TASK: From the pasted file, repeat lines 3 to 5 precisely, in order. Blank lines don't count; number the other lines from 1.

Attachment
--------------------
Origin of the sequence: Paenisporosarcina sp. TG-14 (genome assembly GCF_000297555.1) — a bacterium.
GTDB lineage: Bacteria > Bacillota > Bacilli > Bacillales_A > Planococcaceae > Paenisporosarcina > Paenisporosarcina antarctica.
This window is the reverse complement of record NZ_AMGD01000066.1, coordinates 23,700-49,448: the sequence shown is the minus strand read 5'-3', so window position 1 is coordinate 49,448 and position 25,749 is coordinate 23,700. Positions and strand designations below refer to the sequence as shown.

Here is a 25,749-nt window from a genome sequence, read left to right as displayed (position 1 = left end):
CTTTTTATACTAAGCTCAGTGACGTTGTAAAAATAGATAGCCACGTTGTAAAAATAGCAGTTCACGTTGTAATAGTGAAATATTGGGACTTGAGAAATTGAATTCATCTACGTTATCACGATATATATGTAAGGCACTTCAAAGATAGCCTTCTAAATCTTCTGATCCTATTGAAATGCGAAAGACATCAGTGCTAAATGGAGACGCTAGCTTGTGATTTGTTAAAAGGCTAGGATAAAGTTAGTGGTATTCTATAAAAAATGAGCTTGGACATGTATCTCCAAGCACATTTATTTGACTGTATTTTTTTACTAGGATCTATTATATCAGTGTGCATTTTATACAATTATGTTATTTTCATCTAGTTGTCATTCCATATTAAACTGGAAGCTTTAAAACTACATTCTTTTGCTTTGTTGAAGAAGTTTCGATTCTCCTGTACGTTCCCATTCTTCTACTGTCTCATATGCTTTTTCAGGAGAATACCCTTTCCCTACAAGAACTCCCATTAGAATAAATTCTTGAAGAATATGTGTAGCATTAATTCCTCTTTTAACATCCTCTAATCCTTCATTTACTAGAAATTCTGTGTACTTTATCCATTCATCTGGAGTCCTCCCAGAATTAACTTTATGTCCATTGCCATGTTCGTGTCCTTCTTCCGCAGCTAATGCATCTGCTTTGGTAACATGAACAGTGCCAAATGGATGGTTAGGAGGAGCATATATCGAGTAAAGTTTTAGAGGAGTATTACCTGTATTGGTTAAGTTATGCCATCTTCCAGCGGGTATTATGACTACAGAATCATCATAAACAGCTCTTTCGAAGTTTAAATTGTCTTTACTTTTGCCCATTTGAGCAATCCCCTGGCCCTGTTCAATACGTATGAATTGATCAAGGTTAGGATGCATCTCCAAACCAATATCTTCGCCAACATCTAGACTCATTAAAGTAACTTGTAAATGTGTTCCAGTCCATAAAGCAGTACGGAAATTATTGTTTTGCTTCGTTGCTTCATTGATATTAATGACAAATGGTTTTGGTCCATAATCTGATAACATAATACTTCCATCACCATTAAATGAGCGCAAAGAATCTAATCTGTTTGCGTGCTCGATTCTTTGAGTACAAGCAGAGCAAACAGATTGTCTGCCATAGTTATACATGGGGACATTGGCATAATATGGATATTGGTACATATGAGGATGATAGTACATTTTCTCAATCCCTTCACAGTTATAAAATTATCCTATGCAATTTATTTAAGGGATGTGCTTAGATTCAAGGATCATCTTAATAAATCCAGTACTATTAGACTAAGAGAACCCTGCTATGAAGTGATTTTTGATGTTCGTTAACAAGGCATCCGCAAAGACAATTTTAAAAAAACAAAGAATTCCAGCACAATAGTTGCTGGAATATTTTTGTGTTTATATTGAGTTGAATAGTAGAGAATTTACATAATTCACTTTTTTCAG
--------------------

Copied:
This window is the reverse complement of record NZ_AMGD01000066.1, coordinates 23,700-49,448: the sequence shown is the minus strand read 5'-3', so window position 1 is coordinate 49,448 and position 25,749 is coordinate 23,700. Positions and strand designations below refer to the sequence as shown.

Here is a 25,749-nt window from a genome sequence, read left to right as displayed (position 1 = left end):
CTTTTTATACTAAGCTCAGTGACGTTGTAAAAATAGATAGCCACGTTGTAAAAATAGCAGTTCACGTTGTAATAGTGAAATATTGGGACTTGAGAAATTGAATTCATCTACGTTATCACGATATATATGTAAGGCACTTCAAAGATAGCCTTCTAAATCTTCTGATCCTATTGAAATGCGAAAGACATCAGTGCTAAATGGAGACGCTAGCTTGTGATTTGTTAAAAGGCTAGGATAAAGTTAGTGGTATTCTATAAAAAATGAGCTTGGACATGTATCTCCAAGCACATTTATTTGACTGTATTTTTTTACTAGGATCTATTATATCAGTGTGCATTTTATACAATTATGTTATTTTCATCTAGTTGTCATTCCATATTAAACTGGAAGCTTTAAAACTACATTCTTTTGCTTTGTTGAAGAAGTTTCGATTCTCCTGTACGTTCCCATTCTTCTACTGTCTCATATGCTTTTTCAGGAGAATACCCTTTCCCTACAAGAACTCCCATTAGAATAAATTCTTGAAGAATATGTGTAGCATTAATTCCTCTTTTAACATCCTCTAATCCTTCATTTACTAGAAATTCTGTGTACTTTATCCATTCATCTGGAGTCCTCCCAGAATTAACTTTATGTCCATTGCCATGTTCGTGTCCTTCTTCCGCAGCTAATGCATCTGCTTTGGTAACATGAACAGTGCCAAATGGATGGTTAGGAGGAGCATATATCGAGTAAAGTTTTAGAGGAGTATTACCTGTATTGGTTAAGTTATGCCATCTTCCAGCGGGTATTATGACTACAGAATCATCATAAACAGCTCTTTCGAAGTTTAAATTGTCTTTACTTTTGCCCATTTGAGCAATCCCCTGGCCCTGTTCAATACGTATGAATTGATCAAGGTTAGGATGCATCTCCAAACCAATATCTTCGCCAACATCTAGACTCATTAAAGTAACTTGTAAATGTGTTCCAGTCCATAAAGCAGTACGGAAATTATTGTTTTGCTTCGTTGCTTCATTGATATTAATGACAAATGGTTTTGGTCCATAATCTGATAACATAATACTTCCATCACCATTAAATGAGCGCAAAGAATCTAATCTGTTTGCGTGCTCGATTCTTTGAGTACAAGCAGAGCAAACAGATTGTCTGCCATAGTTATACATGGGGACATTGGCATAATATGGATATTGGTACATATGAGGATGATAGTACATTTTCTCAATCCCTTCACAGTTATAAAATTATCCTATGCAATTTATTTAAGGGATGTGCTTAGATTCAAGGATCATCTTAATAAATCCAGTACTATTAGACTAAGAGAACCCTGCTATGAAGTGATTTTTGATGTTCGTTAACAAGGCATCCGCAAAGACAATTTTAAAAAAACAAAGAATTCCAGCACAATAGTTGCTGGAATATTTTTGTGTTTATATTGAGTTGAATAGTAGAGAATTTACATAATTCACTTTTTTCAG